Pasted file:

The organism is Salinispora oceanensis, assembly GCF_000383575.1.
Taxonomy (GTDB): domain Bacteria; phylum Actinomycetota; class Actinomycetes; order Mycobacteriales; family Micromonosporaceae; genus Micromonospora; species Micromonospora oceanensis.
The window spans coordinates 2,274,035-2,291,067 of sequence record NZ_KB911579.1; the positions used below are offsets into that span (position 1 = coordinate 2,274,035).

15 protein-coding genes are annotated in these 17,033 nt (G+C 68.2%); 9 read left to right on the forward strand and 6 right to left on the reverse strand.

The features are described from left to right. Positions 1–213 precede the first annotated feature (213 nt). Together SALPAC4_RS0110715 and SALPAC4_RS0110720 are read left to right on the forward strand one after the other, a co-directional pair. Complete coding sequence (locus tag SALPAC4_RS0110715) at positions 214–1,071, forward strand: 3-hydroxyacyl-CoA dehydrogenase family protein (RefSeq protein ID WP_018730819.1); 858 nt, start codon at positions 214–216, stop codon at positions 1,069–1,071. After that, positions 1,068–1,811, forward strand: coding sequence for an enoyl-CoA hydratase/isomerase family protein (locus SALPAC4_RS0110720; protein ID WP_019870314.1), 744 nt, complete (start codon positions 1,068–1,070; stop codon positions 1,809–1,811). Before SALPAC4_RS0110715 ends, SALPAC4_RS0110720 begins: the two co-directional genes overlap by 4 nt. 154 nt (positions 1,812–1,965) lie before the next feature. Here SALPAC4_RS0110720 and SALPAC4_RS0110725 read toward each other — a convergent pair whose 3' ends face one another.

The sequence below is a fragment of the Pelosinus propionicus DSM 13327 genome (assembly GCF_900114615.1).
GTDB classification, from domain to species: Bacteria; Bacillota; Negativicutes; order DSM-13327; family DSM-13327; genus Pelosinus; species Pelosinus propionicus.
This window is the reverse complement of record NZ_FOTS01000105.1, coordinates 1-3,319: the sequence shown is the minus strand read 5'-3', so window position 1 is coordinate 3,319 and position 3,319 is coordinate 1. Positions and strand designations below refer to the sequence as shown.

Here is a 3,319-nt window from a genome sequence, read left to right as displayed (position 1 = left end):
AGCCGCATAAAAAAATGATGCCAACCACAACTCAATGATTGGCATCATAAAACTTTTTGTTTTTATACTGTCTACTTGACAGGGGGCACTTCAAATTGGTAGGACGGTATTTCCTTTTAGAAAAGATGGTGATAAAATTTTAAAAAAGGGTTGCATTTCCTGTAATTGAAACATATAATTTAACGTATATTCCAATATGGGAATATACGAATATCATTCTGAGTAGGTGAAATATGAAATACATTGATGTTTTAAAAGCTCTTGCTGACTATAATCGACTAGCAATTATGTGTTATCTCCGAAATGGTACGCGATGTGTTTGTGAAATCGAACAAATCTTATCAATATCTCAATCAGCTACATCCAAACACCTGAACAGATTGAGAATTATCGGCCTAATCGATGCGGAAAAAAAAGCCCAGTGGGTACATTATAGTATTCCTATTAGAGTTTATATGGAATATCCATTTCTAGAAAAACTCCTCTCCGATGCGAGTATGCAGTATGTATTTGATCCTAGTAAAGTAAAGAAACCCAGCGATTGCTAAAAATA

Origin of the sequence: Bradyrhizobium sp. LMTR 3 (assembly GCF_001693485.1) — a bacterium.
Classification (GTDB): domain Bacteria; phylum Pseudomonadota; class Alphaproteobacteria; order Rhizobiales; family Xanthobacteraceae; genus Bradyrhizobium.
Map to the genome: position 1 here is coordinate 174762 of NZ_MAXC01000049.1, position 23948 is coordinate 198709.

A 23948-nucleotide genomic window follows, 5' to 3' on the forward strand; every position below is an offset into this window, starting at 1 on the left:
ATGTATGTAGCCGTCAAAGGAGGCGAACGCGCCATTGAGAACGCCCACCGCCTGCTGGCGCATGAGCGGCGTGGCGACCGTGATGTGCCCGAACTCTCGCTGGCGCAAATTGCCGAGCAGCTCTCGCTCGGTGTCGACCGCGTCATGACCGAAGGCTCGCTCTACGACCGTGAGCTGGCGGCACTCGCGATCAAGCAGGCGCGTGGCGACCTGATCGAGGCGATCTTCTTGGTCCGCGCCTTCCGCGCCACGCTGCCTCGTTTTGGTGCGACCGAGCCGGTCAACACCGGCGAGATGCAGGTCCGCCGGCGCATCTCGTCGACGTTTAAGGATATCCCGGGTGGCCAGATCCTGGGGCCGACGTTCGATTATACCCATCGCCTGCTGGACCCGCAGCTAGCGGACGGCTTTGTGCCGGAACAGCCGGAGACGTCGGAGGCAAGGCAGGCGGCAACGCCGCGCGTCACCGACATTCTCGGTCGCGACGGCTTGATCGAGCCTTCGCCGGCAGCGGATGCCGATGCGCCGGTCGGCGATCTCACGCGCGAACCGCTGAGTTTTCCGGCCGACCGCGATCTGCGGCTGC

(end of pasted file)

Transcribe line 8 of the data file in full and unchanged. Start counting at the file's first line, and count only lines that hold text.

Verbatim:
This window is the reverse complement of record NZ_FOTS01000105.1, coordinates 1-3,319: the sequence shown is the minus strand read 5'-3', so window position 1 is coordinate 3,319 and position 3,319 is coordinate 1. Positions and strand designations below refer to the sequence as shown.